Grade Level: Adults - Teachers/Administrators
Subject: Engaged Learning Model
Student Task: Participants will spend a great deal of time listening to an explanation, as well as reading about engaged learning in such sources as NCREL's Plugging In , the PDA's Engaged Learning Guidebook, and various other print resources which have been provided for each participant. From time to time they will view and react to good and bad examples of engaged learning in action on video tapes and CD. This activity may at times be done with tablemates and at other times individually. After reading assigned texts and seeing examples, participants will individually plan an engaged learning activity for their own classrooms.
Teacher Role: The instructors used a number of PowerPoint presentations to lecture on the history of engaged learning, the indicators of engaged learning, and engaged learning techniques. All class activities were scheduled and initiated by the instructors. All group discussions and most questions to be answered by participants, either individually or in groups, were posed by the instructors. As participants worked on their own engaged learning lesson/unit, instructors helped those with questions, reviewed and made suggestions for improvement.
Grouping: During those few times participants worked in groups of four to evaluate lessons on video tape or CD, one person in the group would look at the role of the student, one look at the role of the teacher, one look at the learning tasks, and one look at assessments. At other times students worked with tablemates to discuss various aspects of engaged learning from questions posed by the instructors.
Hook: Since all participants had come to the course/workshop because the were interested in perusing engaged learning, it was felt that they were already "hooked" by their presence.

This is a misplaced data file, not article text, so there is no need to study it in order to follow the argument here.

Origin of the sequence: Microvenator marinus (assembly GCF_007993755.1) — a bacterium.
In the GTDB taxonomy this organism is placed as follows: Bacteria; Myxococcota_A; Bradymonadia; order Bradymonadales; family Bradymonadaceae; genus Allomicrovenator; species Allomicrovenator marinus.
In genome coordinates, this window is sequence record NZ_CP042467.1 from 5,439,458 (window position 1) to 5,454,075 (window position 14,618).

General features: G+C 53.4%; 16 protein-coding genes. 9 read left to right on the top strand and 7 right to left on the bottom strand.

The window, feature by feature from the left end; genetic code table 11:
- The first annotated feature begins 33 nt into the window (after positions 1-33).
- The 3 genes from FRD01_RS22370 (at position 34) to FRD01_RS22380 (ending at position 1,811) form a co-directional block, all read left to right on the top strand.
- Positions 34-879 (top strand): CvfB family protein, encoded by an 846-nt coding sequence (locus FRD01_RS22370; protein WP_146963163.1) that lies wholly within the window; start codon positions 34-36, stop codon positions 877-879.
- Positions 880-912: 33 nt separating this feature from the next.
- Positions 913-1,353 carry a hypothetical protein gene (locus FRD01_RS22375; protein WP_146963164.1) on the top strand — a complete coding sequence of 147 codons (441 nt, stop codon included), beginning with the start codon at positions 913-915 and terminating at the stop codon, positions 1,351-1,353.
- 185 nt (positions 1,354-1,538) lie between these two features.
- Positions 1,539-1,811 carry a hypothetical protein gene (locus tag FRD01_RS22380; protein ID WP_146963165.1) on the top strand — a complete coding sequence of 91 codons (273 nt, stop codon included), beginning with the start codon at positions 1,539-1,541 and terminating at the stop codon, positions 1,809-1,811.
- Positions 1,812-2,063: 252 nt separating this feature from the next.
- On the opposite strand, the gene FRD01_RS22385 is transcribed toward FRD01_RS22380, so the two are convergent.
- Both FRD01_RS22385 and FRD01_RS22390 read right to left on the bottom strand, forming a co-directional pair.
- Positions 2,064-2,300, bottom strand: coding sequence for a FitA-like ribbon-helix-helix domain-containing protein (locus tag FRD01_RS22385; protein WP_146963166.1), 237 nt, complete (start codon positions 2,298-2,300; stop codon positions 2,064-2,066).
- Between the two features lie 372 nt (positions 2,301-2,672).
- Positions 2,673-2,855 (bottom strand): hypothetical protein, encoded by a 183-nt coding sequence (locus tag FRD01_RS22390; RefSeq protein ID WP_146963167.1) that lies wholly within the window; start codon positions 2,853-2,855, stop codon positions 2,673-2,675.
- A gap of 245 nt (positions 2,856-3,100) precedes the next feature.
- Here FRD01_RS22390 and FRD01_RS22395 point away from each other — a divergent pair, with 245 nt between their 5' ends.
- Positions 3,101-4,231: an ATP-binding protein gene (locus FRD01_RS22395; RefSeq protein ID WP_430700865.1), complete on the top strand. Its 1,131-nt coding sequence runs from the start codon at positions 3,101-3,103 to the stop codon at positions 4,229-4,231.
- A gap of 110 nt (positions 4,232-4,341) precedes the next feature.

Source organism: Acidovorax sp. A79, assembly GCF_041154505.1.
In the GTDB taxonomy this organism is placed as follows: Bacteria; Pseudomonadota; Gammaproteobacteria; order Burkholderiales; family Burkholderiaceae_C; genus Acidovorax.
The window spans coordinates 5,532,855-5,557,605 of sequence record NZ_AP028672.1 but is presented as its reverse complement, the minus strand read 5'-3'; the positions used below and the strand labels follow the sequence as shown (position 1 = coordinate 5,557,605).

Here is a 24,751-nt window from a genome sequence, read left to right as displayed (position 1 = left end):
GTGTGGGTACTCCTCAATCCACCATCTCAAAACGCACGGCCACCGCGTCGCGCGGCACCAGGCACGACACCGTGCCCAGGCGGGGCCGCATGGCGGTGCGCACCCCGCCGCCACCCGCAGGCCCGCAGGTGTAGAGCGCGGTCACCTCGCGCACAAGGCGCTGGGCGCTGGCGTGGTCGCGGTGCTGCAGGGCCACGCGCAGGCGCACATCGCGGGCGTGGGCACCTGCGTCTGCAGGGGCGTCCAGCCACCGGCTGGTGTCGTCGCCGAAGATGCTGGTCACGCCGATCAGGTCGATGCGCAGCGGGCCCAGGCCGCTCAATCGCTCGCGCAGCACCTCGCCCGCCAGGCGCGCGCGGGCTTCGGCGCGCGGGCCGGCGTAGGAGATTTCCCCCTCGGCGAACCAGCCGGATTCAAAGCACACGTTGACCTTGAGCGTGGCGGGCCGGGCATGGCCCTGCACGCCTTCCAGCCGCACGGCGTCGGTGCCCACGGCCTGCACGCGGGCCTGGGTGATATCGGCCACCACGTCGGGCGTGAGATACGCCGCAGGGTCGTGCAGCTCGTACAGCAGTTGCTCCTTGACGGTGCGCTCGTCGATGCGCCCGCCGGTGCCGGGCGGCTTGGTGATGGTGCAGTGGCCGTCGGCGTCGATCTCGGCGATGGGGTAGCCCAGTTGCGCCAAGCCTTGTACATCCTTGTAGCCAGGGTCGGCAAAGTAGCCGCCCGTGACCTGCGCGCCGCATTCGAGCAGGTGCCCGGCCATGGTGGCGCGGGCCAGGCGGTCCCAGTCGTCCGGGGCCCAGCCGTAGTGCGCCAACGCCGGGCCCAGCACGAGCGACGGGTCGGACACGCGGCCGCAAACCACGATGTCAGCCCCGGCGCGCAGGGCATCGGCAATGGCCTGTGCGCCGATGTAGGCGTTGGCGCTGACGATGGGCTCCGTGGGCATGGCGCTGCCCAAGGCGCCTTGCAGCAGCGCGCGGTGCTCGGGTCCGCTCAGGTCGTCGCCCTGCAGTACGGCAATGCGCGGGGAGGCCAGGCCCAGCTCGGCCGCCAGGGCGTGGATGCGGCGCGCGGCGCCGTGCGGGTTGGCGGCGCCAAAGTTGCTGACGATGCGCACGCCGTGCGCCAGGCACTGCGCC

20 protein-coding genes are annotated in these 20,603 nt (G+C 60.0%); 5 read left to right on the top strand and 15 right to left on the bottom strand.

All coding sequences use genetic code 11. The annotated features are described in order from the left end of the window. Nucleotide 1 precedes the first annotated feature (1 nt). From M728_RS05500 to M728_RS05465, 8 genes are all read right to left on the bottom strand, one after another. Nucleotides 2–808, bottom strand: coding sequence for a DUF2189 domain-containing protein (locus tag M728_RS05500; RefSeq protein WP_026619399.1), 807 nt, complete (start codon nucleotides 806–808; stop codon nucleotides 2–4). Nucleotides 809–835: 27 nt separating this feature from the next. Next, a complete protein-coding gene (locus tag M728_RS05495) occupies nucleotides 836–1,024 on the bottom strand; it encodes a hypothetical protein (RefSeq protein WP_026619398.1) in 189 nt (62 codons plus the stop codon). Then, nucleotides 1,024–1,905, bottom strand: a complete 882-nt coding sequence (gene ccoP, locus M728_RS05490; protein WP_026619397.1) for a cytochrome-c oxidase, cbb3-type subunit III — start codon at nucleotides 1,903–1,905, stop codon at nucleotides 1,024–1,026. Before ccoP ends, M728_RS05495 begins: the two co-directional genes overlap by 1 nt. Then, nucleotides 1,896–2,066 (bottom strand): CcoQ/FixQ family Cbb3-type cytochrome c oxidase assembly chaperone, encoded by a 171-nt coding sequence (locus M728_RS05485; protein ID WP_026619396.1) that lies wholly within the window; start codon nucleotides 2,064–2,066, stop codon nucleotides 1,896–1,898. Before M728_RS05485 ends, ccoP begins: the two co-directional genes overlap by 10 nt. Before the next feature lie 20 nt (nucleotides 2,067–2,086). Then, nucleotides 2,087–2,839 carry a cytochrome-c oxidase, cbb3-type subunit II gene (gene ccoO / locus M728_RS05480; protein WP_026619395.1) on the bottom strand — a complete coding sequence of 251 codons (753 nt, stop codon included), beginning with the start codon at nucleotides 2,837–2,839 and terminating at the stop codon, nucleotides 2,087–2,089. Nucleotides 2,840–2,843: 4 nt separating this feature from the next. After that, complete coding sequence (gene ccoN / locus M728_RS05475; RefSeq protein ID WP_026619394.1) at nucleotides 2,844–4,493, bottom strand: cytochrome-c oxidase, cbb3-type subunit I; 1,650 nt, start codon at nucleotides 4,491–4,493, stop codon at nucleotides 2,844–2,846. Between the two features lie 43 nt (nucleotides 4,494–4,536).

Student-Directed Learning: For the most part, participants had no opportunity to plan their own learning other than choosing their own topic for their engaged learning lesson/unit.
Use of Technology: Technology was not an integral part of the engaged learning training other than to reference a few sites with examples of engaged learning activities. Participants used word processing applications to type up scenarios and lesson plans, following a preset format. Instructors used a series of PowerPoint presentations to support their lectures. Video tapes and CDs were used to show engaged learning classroom examples.
Assessment: Participants were assessed /graded based on class participation, daily journal entries, reflective essays, and their own engaged learning lesson/unit. A predesigned rubric was used by the instructors to evaluate the lessons/units.
Created for the Fermilab LInC
program sponsored by Fermi National Accelerator
Laboratory Education Office and Friends of Fermilab, and funded
by United States Department of Energy, Illinois State Board of Education, North Central Regional Technology in Education Consortium
which is operated by North Central Regional
Educational Laboratory (NCREL), and the National Science Foundation.
Author(s): Barbara Holdiman, Gina Keifer, and Lucianne Sweder
Lincoln-Way High School District 210, New Lenox, IL
Lockport High School District 205, Lockport, IL
Professional Development Alliance/Regional Office of Education for Will and Grundy/Kendall Counties, Joliet, IL
Learning Technology Center One South, Joliet, IL
Created: March 24, 2001 - Updated: April 18, 2001